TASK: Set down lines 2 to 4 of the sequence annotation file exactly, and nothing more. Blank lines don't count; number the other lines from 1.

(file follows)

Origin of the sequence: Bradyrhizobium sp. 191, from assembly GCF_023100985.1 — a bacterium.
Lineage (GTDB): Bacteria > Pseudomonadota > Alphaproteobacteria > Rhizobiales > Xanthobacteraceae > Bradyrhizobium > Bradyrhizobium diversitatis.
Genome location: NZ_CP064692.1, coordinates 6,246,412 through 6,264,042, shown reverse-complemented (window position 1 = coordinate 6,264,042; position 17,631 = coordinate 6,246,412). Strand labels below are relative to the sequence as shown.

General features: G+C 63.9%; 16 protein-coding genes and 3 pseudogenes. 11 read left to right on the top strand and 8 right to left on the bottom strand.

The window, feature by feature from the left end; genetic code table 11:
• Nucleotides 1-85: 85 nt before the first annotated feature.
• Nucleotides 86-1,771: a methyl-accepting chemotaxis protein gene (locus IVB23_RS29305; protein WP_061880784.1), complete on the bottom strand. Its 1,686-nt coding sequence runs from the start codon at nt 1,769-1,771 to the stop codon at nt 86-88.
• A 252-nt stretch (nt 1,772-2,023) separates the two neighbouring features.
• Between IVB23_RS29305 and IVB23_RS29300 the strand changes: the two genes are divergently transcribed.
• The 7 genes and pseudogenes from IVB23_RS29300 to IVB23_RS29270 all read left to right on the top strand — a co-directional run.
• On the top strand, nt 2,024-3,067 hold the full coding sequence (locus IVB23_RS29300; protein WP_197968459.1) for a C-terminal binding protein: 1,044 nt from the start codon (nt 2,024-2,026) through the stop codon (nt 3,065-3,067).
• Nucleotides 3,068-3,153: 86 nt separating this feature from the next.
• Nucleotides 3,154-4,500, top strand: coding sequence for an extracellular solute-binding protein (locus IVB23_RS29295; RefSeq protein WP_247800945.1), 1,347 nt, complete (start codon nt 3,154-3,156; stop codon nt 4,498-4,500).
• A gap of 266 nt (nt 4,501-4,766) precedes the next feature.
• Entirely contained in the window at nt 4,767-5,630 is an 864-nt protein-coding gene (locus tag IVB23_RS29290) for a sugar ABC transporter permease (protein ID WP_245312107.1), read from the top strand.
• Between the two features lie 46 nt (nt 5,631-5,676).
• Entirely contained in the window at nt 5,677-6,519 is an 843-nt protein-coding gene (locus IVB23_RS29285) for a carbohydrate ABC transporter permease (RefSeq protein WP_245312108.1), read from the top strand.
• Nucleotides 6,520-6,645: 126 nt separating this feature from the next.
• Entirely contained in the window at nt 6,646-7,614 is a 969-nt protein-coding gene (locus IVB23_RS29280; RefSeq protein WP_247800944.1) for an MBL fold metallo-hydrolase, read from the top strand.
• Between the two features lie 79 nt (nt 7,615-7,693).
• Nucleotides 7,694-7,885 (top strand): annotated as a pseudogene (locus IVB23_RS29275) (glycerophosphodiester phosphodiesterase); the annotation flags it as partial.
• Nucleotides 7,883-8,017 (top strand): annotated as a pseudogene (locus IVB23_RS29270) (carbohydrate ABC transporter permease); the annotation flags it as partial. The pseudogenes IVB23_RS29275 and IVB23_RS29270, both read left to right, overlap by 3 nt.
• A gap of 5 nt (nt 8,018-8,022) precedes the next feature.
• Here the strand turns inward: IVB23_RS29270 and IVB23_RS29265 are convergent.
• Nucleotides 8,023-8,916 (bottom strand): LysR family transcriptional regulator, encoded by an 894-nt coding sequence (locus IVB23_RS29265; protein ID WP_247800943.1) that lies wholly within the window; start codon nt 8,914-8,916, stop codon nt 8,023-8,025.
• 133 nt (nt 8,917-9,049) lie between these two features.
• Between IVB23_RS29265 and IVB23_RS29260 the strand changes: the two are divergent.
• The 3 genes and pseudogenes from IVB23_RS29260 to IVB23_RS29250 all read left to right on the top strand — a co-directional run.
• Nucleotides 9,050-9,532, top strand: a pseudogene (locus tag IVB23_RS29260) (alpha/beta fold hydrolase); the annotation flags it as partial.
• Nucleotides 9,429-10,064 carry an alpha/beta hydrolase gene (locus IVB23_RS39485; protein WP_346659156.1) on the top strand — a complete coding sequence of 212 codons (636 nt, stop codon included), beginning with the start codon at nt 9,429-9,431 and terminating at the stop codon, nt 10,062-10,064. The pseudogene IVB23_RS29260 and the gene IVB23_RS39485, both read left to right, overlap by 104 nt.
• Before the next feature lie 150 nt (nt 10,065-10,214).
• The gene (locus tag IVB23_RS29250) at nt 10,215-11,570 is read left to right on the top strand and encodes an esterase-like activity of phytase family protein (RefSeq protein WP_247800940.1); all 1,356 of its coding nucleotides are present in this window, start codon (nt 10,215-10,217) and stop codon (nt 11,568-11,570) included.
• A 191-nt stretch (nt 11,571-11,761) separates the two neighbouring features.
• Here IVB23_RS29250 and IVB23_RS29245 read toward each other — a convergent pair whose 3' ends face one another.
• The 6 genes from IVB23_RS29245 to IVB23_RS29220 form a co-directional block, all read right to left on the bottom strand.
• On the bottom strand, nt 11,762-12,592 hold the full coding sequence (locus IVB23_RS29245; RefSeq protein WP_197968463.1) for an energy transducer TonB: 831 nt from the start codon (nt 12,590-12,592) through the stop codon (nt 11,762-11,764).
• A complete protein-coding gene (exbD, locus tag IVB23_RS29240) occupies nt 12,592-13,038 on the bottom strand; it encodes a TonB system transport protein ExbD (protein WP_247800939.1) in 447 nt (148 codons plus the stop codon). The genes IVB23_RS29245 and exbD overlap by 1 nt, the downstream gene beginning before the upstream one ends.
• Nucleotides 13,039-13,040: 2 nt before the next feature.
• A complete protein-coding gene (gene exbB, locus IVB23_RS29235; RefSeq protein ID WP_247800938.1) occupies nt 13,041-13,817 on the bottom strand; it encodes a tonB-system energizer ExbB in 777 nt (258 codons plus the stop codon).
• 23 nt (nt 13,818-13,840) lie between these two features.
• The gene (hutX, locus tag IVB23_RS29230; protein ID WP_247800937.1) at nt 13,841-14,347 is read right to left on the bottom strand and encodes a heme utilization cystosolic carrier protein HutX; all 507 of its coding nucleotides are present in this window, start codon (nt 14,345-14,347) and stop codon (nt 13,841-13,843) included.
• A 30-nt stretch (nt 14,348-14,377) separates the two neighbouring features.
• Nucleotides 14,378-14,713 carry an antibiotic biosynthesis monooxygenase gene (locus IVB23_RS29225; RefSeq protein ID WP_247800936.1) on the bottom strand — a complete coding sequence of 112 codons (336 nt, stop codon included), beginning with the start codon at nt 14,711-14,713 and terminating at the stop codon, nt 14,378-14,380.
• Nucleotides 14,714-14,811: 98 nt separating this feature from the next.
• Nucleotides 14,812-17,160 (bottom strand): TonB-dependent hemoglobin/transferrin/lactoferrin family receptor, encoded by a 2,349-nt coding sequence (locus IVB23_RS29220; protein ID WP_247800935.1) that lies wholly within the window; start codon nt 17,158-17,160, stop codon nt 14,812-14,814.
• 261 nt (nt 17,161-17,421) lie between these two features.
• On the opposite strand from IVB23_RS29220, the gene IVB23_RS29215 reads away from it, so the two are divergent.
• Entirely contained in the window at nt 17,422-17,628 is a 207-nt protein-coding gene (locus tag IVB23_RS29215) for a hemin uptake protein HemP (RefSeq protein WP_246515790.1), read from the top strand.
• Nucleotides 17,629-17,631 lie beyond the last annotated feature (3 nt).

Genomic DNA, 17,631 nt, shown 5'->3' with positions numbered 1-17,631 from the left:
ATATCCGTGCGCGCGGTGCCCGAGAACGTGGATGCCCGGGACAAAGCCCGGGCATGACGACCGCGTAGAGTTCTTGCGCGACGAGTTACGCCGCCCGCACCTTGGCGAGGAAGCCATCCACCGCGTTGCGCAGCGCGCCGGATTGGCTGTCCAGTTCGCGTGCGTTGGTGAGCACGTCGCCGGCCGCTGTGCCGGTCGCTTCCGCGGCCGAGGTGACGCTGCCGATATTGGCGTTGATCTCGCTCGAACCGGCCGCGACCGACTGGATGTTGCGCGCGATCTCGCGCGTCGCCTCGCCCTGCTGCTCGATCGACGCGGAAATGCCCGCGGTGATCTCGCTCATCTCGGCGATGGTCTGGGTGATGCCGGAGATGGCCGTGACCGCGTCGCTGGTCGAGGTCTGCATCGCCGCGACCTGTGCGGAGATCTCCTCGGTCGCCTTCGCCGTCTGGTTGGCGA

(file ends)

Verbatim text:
Lineage (GTDB): Bacteria > Pseudomonadota > Alphaproteobacteria > Rhizobiales > Xanthobacteraceae > Bradyrhizobium > Bradyrhizobium diversitatis.
Genome location: NZ_CP064692.1, coordinates 6,246,412 through 6,264,042, shown reverse-complemented (window position 1 = coordinate 6,264,042; position 17,631 = coordinate 6,246,412). Strand labels below are relative to the sequence as shown.

General features: G+C 63.9%; 16 protein-coding genes and 3 pseudogenes. 11 read left to right on the top strand and 8 right to left on the bottom strand.